A horror house

A horror house

This is a tale of paranormal horror about a house in Richmond Town

Andaleeb Wajid’s House of Screams is a tale of paranormal horror about a house in Richmond Town. The house is old and large, and irregular, and privy to all sorts of secrets — including weird presences and a suffocating atmosphere.

Muneera, the protagonist, inherits a strange house from a relative, much to her surprise. It seems like a way out of her troubles, and she hopes the house will allow her and her young family a fresh start in life. That house, located in a posh locality, is a bungalow with many rooms — and Muneera is puzzled by it right from the start. Her husband Zain sees possibilities, but they cannot sell the house. They settle in with their three year old son, Adnan.

Right from the start, Adnan slips in and out of what seem to be trances. There are entities only he can see. Screams awaken both his parents at night. Delivery persons pass the house and insist that the building does not exist on the map. A strange maid appears and gets on Muneera’s nerves, but as she is the only individual willing to actually work there, Muneera has no choice. And there are moving shadows, flickering lights, and a locked room with dusty paraphernalia.

As far as characterisation goes, Muneera is a caring, considerate individual, and an attentive mother to Adnan. She tries to adjust to her new life in the house. She tries to befriend the maid and is rebuffed. She tries to help a beggar woman out in the street and is again rebuffed. Most of the time, she manages to keep her wits about her. She also hiccups a lot. Zain appears aloof and short tempered, but is not always as distant as he seems. The maid Asha is judgmental and snappish to the point of being rude. Adnan is very much a little boy, curious about the new house and frightened by the odd things he begins to see. There are small chapters devoted to Adnan’s point of view, which were interesting.

House of Screams does rely on some rehashed tropes, though.

The house is shunned because of rumours of a haunting. Or several hauntings. Screams rent the air at night. Lights go off at the most inopportune moments. The child is the only character who can really sense anything. There is an in-between plane of existence where spirits are trapped. A psychotic individual threatens to bring the roof down. A mysterious young boy drifts in and out of Adnan’s vision.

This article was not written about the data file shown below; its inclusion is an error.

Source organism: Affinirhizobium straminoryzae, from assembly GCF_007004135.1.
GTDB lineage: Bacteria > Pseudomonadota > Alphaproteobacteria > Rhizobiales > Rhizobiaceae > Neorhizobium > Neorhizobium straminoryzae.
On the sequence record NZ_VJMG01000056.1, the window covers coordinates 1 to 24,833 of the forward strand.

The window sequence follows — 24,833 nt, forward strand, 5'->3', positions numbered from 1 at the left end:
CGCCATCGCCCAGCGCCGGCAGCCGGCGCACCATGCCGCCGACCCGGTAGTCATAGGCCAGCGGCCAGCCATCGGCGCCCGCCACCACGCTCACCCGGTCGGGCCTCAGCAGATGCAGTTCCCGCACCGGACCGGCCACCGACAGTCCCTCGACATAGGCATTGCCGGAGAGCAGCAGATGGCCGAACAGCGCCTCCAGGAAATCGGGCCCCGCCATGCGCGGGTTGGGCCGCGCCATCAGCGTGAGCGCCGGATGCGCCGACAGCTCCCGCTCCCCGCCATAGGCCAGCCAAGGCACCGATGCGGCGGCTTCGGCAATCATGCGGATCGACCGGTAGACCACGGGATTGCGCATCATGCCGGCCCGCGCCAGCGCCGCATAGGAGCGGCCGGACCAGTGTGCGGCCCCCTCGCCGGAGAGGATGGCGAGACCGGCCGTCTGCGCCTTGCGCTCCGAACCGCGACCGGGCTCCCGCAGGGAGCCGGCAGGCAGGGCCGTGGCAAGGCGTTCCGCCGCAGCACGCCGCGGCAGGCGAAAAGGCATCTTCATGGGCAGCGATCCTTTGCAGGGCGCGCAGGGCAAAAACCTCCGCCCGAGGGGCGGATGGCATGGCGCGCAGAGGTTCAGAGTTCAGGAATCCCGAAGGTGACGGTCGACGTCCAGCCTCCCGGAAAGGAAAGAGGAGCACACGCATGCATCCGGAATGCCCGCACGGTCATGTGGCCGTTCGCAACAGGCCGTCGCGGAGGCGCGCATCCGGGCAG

A backstory to the house suggests evil doings. When Muneera talks about the strange goings-on in the house, her husband thinks she’s crazy. She does, after all, see what nobody else does. Including children marked with blood.

There are too many events going on at once in that house, too many past threads. That the house itself is terrifying to live in is portrayed with a rather heavy hand. Character perspectives shift to and fro after the middle of the book, jumbling the sequence of events.

The trouble here is with the change of narrative style, from third to first person and from past to present tense; back and forth as timelines change again and again. In short, it does get a little confusing. There is a fair bit of violence thrown in, of deaths and murder and bloody revenge. Even possession and walls that want to drink blood. Not all of them are as chilling as they could have been.

That greed is one of the triggers for the mania is put across very, very blatantly. Character histories are told in elaborate detail, reading in some parts like an essay. You do get a lingering sense of déjà vu, a sense of having read or watched similar story lines before.

The story does, after a point, get predictable. Bengaluru as a city is not as well described as it could have been. Except for the place names and the brief nugget from the past that states that Bengaluru was discovered by the British, not much is offered.

House of Screams has an interesting idea, that of a scary house. The book moves fairly quickly at times and slowly in others, an odd mix.

The paranormal elements shift from mysterious to downright mundane after a point. The screams at night were described very well, and then the story just… drifts.

House of Screams does hide within its pages a very familiar tale of greed and lust for money. That could have been elaborated, and some of the many paranormal events could have been trimmed a bit. The length of the book at 239 pages seems barely enough to present everything the story wants to present, and all the multiple goings-on could have been moderated.

Overall, House of Screams could have used some more subtlety.

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